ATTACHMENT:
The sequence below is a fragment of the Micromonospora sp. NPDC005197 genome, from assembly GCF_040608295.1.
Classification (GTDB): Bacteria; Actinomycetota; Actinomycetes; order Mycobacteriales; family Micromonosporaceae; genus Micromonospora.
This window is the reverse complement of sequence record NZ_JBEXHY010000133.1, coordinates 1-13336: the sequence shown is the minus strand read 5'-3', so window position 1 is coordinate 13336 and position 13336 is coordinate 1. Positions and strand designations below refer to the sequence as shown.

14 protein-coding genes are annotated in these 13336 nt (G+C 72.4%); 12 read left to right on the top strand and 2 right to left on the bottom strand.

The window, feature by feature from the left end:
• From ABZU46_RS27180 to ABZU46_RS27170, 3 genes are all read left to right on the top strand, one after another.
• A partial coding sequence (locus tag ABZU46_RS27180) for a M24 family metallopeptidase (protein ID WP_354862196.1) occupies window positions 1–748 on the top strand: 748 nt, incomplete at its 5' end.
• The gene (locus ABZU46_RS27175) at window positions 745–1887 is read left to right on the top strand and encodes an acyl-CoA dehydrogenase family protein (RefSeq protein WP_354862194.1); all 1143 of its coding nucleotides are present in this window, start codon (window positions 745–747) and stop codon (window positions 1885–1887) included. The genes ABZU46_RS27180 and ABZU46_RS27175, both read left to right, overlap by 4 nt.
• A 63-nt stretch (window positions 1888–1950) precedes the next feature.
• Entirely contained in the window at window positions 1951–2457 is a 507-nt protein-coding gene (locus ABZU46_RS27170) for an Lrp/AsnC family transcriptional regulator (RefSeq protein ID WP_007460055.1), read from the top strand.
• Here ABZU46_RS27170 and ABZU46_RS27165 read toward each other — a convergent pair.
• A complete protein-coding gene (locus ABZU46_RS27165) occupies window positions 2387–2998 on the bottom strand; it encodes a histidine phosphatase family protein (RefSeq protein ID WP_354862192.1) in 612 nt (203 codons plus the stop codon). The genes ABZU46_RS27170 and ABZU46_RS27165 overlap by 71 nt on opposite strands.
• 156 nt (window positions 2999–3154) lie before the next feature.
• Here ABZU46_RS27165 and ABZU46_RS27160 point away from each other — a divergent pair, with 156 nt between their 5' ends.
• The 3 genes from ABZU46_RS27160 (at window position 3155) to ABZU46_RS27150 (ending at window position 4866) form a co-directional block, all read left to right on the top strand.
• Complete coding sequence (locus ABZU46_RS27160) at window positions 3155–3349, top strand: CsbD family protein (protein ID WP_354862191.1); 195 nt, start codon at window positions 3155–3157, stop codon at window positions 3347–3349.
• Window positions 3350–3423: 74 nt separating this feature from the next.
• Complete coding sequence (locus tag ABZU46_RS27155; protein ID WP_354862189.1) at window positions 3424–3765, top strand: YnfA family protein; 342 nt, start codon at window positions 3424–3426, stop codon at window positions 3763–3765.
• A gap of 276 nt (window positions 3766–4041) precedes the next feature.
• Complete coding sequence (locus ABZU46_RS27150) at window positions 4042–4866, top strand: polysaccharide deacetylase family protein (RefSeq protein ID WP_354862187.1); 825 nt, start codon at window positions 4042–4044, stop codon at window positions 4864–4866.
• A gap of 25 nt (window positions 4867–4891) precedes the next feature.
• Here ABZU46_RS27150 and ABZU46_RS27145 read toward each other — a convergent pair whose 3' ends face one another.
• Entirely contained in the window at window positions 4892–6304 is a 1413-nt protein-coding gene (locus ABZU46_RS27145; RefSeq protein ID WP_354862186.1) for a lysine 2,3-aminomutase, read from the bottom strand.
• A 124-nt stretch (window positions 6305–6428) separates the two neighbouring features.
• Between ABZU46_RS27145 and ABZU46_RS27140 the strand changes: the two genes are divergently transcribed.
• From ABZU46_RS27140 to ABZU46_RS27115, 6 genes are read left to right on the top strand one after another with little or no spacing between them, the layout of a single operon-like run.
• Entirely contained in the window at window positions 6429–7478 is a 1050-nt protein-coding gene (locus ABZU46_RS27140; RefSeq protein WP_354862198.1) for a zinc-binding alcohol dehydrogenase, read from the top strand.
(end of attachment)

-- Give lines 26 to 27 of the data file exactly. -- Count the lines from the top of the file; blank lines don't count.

• From ABZU46_RS27140 to ABZU46_RS27115, 6 genes are read left to right on the top strand one after another with little or no spacing between them, the layout of a single operon-like run.
• Entirely contained in the window at window positions 6429–7478 is a 1050-nt protein-coding gene (locus ABZU46_RS27140; RefSeq protein WP_354862198.1) for a zinc-binding alcohol dehydrogenase, read from the top strand.